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Distance of compass to wire based on magnetic field strength

  1. Oct 10, 2016 #1
    1. The problem statement, all variables and given/known data
    As shown in Figure 1 below, a long, straight conducting wire is stretched horizontally directly above a magnetic compass, both of which are separated by distance d. When electrical current is not flowing through the wire, the compass needle points in a direction parallel with the wire’s direction. When a current flows through the wire, the north pole of the needle rotates 60o to the east and comes to rest. Next, as shown in Figure 2, while the current continues to flow, the wire is moved vertically upward to a position distance from the compass. As a result, the north pole of the needle rotates and comes to rest position pointing 45o east of north. What is the value of D/d ?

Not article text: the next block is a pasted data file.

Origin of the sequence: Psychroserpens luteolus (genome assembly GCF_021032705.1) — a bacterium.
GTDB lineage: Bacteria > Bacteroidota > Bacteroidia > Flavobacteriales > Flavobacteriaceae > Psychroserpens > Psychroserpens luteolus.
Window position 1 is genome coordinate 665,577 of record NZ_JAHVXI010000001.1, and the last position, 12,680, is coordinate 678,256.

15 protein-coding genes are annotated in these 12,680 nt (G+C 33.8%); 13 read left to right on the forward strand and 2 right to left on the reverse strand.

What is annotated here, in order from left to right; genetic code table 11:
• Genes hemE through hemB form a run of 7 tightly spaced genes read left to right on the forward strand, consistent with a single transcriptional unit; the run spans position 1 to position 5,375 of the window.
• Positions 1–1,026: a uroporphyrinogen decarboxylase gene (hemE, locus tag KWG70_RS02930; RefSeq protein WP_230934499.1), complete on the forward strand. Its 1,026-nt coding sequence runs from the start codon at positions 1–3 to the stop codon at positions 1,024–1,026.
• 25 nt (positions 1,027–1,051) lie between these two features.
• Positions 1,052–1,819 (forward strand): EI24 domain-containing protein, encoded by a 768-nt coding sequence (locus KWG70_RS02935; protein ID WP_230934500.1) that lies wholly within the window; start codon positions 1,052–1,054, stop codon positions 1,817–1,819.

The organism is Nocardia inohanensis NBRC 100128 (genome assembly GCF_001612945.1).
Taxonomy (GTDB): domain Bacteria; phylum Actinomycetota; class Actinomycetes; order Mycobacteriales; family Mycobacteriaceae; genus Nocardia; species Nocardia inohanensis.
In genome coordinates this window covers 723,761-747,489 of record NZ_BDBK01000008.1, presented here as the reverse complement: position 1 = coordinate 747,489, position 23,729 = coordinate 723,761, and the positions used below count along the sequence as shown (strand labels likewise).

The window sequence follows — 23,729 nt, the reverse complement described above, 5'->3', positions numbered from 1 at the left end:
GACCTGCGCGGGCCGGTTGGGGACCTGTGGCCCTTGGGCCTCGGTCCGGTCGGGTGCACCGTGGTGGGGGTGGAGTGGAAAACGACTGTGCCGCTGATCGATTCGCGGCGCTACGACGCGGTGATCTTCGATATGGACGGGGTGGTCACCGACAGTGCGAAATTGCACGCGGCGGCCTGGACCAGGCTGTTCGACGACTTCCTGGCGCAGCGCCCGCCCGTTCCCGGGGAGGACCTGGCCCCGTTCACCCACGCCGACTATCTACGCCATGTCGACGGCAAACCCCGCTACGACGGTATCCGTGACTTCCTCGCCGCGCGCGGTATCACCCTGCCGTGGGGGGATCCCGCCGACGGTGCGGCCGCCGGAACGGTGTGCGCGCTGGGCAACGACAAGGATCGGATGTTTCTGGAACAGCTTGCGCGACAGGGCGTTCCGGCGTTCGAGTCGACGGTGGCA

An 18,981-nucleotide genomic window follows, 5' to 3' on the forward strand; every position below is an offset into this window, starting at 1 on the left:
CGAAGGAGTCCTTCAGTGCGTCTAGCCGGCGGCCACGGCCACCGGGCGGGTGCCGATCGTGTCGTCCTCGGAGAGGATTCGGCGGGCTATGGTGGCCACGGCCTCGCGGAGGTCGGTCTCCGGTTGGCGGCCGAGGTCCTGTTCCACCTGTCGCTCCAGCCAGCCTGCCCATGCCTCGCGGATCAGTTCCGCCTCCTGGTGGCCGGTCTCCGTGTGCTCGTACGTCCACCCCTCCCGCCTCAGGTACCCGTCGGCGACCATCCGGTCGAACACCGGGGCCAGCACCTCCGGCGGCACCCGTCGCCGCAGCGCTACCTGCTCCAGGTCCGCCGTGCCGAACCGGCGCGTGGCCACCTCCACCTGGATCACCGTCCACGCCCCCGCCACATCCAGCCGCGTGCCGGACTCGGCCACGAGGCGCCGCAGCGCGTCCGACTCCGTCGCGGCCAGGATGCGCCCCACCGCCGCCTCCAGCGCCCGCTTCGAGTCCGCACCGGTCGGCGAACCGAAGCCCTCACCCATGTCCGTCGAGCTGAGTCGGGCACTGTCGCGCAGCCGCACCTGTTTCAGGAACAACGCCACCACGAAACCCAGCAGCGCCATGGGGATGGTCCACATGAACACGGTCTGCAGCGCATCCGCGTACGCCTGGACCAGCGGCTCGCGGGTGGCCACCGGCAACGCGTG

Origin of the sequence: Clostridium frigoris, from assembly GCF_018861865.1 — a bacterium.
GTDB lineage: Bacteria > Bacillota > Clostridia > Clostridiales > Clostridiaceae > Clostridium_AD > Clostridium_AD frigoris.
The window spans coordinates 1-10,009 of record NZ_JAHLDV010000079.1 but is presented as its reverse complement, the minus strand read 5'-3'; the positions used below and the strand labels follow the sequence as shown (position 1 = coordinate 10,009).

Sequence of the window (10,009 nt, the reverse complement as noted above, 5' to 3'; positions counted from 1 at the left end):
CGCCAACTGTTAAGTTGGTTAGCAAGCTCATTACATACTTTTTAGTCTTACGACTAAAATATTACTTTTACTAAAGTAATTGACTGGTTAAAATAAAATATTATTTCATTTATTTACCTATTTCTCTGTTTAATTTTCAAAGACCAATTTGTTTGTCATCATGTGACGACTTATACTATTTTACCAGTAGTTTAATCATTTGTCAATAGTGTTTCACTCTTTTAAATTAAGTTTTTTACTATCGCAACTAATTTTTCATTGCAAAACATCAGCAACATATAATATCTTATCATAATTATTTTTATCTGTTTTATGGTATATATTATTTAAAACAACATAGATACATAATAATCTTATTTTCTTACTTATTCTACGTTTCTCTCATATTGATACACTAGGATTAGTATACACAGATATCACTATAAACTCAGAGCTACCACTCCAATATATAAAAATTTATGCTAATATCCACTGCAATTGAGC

abc_zpso0goq9am.png

    2. Relevant equations
    Maybe:

    B = (μo I) / (2πd)

    3. The attempt at a solution
    The compass in figure 1 has bigger angle because the magnetic field is stronger but I don't know what formula relates the value of magnetic field produced by a very long straight wire to the angle of deflection of compass.
     
  2. jcsd
  3. Oct 10, 2016 #2

    gneill

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    Staff: Mentor

    Why do you suppose the compass was pointing in the direction it was when there was no current in the wire (what does a compass "measure")?
     
  4. Oct 10, 2016 #3
    Ah I get it. Thanks a lot for the hint
     
  5. Oct 10, 2016 #4

    gneill

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    Staff: Mentor

    You're very welcome :smile:
     
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